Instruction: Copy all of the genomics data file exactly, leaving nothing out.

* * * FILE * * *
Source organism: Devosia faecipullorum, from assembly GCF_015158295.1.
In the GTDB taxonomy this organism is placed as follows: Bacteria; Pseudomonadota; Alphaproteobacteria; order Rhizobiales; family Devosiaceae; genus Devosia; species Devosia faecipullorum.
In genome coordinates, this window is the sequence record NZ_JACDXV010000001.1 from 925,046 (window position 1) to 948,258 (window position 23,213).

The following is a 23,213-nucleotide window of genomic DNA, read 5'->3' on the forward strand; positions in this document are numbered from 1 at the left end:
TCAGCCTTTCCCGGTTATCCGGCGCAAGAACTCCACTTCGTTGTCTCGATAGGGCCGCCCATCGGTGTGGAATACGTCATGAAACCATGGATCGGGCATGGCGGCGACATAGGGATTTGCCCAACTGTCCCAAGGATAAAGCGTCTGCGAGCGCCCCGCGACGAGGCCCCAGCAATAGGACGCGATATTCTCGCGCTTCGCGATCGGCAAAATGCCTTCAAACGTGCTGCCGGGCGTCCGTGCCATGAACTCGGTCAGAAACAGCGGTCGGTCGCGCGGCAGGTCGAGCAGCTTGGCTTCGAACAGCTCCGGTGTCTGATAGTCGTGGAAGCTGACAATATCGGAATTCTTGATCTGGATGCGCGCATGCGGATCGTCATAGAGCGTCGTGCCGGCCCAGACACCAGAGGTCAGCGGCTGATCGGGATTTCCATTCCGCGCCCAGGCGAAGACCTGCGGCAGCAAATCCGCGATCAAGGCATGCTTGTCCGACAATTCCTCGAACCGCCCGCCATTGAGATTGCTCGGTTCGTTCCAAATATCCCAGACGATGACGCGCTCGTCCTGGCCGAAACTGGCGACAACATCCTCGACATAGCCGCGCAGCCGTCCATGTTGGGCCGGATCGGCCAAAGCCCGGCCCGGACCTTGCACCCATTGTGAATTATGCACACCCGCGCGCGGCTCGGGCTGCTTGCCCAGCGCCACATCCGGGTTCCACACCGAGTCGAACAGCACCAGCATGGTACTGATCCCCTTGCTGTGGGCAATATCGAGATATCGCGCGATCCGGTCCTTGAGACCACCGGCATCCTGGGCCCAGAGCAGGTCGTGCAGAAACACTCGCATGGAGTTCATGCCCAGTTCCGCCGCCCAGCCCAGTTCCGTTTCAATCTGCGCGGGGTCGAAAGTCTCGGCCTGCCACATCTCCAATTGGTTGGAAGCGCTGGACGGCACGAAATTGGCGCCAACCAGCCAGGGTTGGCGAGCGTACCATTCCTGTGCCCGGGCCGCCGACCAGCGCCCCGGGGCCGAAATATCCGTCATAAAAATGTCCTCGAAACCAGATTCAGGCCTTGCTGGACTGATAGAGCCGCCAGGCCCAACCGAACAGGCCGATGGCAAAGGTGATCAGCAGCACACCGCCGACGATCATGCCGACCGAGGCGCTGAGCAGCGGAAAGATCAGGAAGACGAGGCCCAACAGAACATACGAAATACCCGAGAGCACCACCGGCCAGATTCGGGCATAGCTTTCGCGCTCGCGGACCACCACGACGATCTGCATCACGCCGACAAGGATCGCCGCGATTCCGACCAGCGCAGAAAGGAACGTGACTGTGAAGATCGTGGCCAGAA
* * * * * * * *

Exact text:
Source organism: Devosia faecipullorum, from assembly GCF_015158295.1.
In the GTDB taxonomy this organism is placed as follows: Bacteria; Pseudomonadota; Alphaproteobacteria; order Rhizobiales; family Devosiaceae; genus Devosia; species Devosia faecipullorum.
In genome coordinates, this window is the sequence record NZ_JACDXV010000001.1 from 925,046 (window position 1) to 948,258 (window position 23,213).

The following is a 23,213-nucleotide window of genomic DNA, read 5'->3' on the forward strand; positions in this document are numbered from 1 at the left end:
TCAGCCTTTCCCGGTTATCCGGCGCAAGAACTCCACTTCGTTGTCTCGATAGGGCCGCCCATCGGTGTGGAATACGTCATGAAACCATGGATCGGGCATGGCGGCGACATAGGGATTTGCCCAACTGTCCCAAGGATAAAGCGTCTGCGAGCGCCCCGCGACGAGGCCCCAGCAATAGGACGCGATATTCTCGCGCTTCGCGATCGGCAAAATGCCTTCAAACGTGCTGCCGGGCGTCCGTGCCATGAACTCGGTCAGAAACAGCGGTCGGTCGCGCGGCAGGTCGAGCAGCTTGGCTTCGAACAGCTCCGGTGTCTGATAGTCGTGGAAGCTGACAATATCGGAATTCTTGATCTGGATGCGCGCATGCGGATCGTCATAGAGCGTCGTGCCGGCCCAGACACCAGAGGTCAGCGGCTGATCGGGATTTCCATTCCGCGCCCAGGCGAAGACCTGCGGCAGCAAATCCGCGATCAAGGCATGCTTGTCCGACAATTCCTCGAACCGCCCGCCATTGAGATTGCTCGGTTCGTTCCAAATATCCCAGACGATGACGCGCTCGTCCTGGCCGAAACTGGCGACAACATCCTCGACATAGCCGCGCAGCCGTCCATGTTGGGCCGGATCGGCCAAAGCCCGGCCCGGACCTTGCACCCATTGTGAATTATGCACACCCGCGCGCGGCTCGGGCTGCTTGCCCAGCGCCACATCCGGGTTCCACACCGAGTCGAACAGCACCAGCATGGTACTGATCCCCTTGCTGTGGGCAATATCGAGATATCGCGCGATCCGGTCCTTGAGACCACCGGCATCCTGGGCCCAGAGCAGGTCGTGCAGAAACACTCGCATGGAGTTCATGCCCAGTTCCGCCGCCCAGCCCAGTTCCGTTTCAATCTGCGCGGGGTCGAAAGTCTCGGCCTGCCACATCTCCAATTGGTTGGAAGCGCTGGACGGCACGAAATTGGCGCCAACCAGCCAGGGTTGGCGAGCGTACCATTCCTGTGCCCGGGCCGCCGACCAGCGCCCCGGGGCCGAAATATCCGTCATAAAAATGTCCTCGAAACCAGATTCAGGCCTTGCTGGACTGATAGAGCCGCCAGGCCCAACCGAACAGGCCGATGGCAAAGGTGATCAGCAGCACACCGCCGACGATCATGCCGACCGAGGCGCTGAGCAGCGGAAAGATCAGGAAGACGAGGCCCAACAGAACATACGAAATACCCGAGAGCACCACCGGCCAGATTCGGGCATAGCTTTCGCGCTCGCGGACCACCACGACGATCTGCATCACGCCGACAAGGATCGCCGCGATTCCGACCAGCGCAGAAAGGAACGTGACTGTGAAGATCGTGGCCAGAA